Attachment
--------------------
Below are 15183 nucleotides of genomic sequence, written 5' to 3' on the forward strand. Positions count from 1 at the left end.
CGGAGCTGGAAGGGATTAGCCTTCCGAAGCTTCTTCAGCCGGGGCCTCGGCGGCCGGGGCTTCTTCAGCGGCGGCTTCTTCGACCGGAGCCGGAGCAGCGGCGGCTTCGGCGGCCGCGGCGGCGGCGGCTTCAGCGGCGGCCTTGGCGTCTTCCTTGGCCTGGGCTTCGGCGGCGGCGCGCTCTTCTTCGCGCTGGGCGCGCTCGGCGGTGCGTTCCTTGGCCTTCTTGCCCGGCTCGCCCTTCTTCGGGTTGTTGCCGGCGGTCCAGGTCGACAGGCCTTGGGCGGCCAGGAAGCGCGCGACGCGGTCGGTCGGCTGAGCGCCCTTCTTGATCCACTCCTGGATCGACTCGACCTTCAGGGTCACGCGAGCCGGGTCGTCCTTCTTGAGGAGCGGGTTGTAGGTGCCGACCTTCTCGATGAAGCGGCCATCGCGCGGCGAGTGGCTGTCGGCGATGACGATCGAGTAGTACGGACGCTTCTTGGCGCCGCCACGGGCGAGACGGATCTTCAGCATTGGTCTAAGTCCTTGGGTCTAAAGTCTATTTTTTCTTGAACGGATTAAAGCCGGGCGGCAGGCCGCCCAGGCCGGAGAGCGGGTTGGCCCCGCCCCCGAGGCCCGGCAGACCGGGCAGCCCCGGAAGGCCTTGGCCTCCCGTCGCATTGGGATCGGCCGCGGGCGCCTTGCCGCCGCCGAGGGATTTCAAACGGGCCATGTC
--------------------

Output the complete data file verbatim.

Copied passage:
Below are 15183 nucleotides of genomic sequence, written 5' to 3' on the forward strand. Positions count from 1 at the left end.
CGGAGCTGGAAGGGATTAGCCTTCCGAAGCTTCTTCAGCCGGGGCCTCGGCGGCCGGGGCTTCTTCAGCGGCGGCTTCTTCGACCGGAGCCGGAGCAGCGGCGGCTTCGGCGGCCGCGGCGGCGGCGGCTTCAGCGGCGGCCTTGGCGTCTTCCTTGGCCTGGGCTTCGGCGGCGGCGCGCTCTTCTTCGCGCTGGGCGCGCTCGGCGGTGCGTTCCTTGGCCTTCTTGCCCGGCTCGCCCTTCTTCGGGTTGTTGCCGGCGGTCCAGGTCGACAGGCCTTGGGCGGCCAGGAAGCGCGCGACGCGGTCGGTCGGCTGAGCGCCCTTCTTGATCCACTCCTGGATCGACTCGACCTTCAGGGTCACGCGAGCCGGGTCGTCCTTCTTGAGGAGCGGGTTGTAGGTGCCGACCTTCTCGATGAAGCGGCCATCGCGCGGCGAGTGGCTGTCGGCGATGACGATCGAGTAGTACGGACGCTTCTTGGCGCCGCCACGGGCGAGACGGATCTTCAGCATTGGTCTAAGTCCTTGGGTCTAAAGTCTATTTTTTCTTGAACGGATTAAAGCCGGGCGGCAGGCCGCCCAGGCCGGAGAGCGGGTTGGCCCCGCCCCCGAGGCCCGGCAGACCGGGCAGCCCCGGAAGGCCTTGGCCTCCCGTCGCATTGGGATCGGCCGCGGGCGCCTTGCCGCCGCCGAGGGATTTCAAACGGGCCATGTC